Everyone’s aware of the deadliness of Ebola and the extreme measures it requires to prevent the spread of the virus. While we shiver at the thought of that particular disease, there are countless harmful and other deadly bacteria, viruses and germs all around us.
Keeping hands clean is one of the most important steps we can take to avoid getting sick and spreading germs to others. Many diseases and conditions are spread by not washing hands with soap and clean, running water. CDC recommends cleaning hands in a specific way to avoid getting sick and spreading germs to others.
Researchers in London estimate that if everyone routinely washed their hands, a million deaths a year could be prevented. From doorknobs to animals to food, harmful germs can live on almost everything.
Most people in this country are pretty consistent with hand washing, but are you really as consistent as you assume?
The Center for Disease Control and Prevention provides some important guidelines in “how” to wash your hands the right way to prevent germ sharing and infections.
Here are the 5 steps to washing your hands the right way:
1. Wet your hands with clean, running water (warm or cold), turn off the tap, and apply soap. (Don’t collect water in the sink as this could re-transfer germs).
2. Lather your hands by rubbing them together with the soap. Be sure to lather the backs of your hands, between your fingers, and under your nails.
3. Scrub your hands for at least 20 seconds. Need a timer? Hum the “Happy Birthday” song from beginning to end twice.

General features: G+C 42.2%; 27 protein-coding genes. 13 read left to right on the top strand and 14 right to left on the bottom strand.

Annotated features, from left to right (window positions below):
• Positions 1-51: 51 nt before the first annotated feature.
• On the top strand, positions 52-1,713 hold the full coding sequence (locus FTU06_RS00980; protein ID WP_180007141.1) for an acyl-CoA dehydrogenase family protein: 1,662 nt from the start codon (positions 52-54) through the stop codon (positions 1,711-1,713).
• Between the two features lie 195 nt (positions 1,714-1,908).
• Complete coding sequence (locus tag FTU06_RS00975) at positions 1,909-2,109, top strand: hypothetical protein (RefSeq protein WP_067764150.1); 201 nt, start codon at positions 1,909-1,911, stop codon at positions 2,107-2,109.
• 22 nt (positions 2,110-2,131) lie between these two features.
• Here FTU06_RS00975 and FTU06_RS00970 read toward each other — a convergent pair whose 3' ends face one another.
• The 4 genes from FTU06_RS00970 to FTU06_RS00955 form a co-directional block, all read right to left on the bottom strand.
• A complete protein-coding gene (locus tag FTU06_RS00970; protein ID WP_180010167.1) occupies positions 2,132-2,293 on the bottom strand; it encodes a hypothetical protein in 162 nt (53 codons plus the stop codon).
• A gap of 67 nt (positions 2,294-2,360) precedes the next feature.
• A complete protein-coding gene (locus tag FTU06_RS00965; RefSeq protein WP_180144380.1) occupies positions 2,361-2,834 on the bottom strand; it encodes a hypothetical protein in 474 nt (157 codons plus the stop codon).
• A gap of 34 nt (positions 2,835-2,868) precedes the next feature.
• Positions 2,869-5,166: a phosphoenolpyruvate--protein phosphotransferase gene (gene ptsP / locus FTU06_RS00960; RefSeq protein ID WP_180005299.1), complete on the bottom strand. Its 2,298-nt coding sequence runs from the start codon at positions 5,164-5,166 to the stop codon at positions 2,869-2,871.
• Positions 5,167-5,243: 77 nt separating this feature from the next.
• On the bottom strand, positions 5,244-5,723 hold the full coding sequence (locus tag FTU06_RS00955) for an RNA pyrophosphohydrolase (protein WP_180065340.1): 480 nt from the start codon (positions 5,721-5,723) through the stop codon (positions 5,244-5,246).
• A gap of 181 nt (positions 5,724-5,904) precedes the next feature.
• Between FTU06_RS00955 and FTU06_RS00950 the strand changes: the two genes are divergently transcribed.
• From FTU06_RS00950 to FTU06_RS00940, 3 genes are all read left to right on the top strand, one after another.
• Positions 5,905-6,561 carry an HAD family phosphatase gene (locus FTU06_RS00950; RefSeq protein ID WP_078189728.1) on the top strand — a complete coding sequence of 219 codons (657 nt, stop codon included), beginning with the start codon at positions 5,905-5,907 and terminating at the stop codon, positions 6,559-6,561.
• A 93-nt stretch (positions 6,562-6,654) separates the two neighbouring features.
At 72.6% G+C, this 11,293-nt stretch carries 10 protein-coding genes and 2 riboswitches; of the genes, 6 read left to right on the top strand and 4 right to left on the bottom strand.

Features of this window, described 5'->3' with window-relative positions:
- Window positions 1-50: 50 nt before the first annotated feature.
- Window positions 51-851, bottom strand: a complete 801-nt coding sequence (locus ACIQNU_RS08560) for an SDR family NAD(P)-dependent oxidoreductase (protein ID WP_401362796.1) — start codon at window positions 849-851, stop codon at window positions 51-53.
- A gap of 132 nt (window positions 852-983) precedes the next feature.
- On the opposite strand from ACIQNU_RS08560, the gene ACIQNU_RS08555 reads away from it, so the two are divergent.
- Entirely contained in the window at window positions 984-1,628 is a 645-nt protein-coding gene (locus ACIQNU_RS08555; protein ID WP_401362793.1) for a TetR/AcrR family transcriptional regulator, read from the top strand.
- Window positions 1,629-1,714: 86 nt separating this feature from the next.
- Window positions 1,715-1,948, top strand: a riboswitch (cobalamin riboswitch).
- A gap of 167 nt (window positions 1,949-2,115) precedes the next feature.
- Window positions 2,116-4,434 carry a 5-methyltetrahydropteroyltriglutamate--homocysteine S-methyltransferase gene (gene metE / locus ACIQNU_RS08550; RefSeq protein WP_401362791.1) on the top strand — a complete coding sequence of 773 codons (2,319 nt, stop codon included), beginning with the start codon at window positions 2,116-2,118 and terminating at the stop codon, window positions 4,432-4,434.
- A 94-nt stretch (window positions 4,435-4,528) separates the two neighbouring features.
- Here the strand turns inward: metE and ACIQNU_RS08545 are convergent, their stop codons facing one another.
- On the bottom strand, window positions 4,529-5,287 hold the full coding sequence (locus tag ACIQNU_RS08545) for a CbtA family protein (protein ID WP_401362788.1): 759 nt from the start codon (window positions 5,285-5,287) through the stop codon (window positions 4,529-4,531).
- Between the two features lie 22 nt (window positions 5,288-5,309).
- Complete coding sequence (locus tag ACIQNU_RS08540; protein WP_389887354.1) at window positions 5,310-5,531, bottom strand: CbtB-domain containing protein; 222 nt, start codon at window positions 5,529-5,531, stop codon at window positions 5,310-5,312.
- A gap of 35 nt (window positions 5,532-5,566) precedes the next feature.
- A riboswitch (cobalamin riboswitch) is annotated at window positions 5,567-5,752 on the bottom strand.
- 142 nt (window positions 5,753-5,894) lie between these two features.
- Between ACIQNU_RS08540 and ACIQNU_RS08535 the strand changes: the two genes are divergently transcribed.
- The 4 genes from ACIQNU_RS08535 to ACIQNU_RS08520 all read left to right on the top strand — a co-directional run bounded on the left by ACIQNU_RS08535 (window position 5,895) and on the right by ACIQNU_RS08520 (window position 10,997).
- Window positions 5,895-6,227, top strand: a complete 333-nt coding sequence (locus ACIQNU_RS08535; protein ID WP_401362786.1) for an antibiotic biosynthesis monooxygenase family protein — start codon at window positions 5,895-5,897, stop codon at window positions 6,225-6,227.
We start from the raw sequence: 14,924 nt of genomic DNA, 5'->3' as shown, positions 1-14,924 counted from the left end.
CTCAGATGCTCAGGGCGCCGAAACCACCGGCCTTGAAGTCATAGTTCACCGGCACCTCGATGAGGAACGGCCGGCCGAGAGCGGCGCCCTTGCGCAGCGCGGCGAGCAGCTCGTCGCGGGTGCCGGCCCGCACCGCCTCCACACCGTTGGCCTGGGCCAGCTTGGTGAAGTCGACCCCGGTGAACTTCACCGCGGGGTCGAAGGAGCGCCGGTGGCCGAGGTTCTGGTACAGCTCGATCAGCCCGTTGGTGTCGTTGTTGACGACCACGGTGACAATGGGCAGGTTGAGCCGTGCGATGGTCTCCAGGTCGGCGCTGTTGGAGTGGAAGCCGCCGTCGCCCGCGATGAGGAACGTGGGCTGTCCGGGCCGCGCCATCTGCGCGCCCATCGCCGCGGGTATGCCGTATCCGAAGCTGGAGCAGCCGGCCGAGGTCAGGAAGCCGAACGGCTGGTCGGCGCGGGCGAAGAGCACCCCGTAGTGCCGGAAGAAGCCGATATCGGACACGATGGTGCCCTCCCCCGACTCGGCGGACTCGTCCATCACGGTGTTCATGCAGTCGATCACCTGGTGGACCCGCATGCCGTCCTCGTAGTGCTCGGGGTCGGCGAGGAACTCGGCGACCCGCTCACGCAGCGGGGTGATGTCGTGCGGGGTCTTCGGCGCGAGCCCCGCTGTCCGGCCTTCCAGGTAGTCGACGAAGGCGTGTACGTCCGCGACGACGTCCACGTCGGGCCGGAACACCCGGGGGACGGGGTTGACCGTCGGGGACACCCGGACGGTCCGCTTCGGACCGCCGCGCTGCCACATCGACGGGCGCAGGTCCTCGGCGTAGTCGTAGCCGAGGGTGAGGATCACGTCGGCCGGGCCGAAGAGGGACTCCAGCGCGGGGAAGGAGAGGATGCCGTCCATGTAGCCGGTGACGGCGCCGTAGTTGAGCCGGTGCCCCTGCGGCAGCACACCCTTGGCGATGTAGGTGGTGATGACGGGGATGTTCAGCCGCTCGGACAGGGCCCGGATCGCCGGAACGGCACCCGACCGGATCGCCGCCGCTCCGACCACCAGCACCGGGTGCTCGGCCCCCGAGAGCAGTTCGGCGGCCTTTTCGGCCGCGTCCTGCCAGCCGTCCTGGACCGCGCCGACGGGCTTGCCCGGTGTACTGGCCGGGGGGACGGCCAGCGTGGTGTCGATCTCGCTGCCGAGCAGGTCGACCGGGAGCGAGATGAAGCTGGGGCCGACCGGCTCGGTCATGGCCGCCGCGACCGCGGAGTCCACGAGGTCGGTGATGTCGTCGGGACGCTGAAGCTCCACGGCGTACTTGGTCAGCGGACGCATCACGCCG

4. Rinse your hands well under clean, running water.
5. Dry your hands using a clean towel or air dry them.
A few other notations – Source CDC.gov
The poop connection
Feces (poop) from people or animals is an important source of germs like Salmonella, E. coli O157, and norovirus that cause diarrhea, and it can spread some respiratory infections like adenovirus and hand-foot-mouth disease.
These kinds of germs can get onto hands after people use the toilet or change a diaper, but also in less obvious ways, like after handling raw meats that have invisible amounts of animal poop on them.
A single gram of human feces—which is about the weight of a paper clip—can contain one trillion germs. Germs can also get onto hands if people touch any object that has germs on it because someone coughed or sneezed on it or was touched by some other contaminated object. When these germs get onto hands and are not washed off, they can be passed from person to person and make people sick.
Hand Sanitizers – an alternative but not as good
Washing hands with soap and water is the best way to reduce the number of microbes on them in most situations. If soap and water are not available, use an alcohol-based hand sanitizer that contains at least 60% alcohol.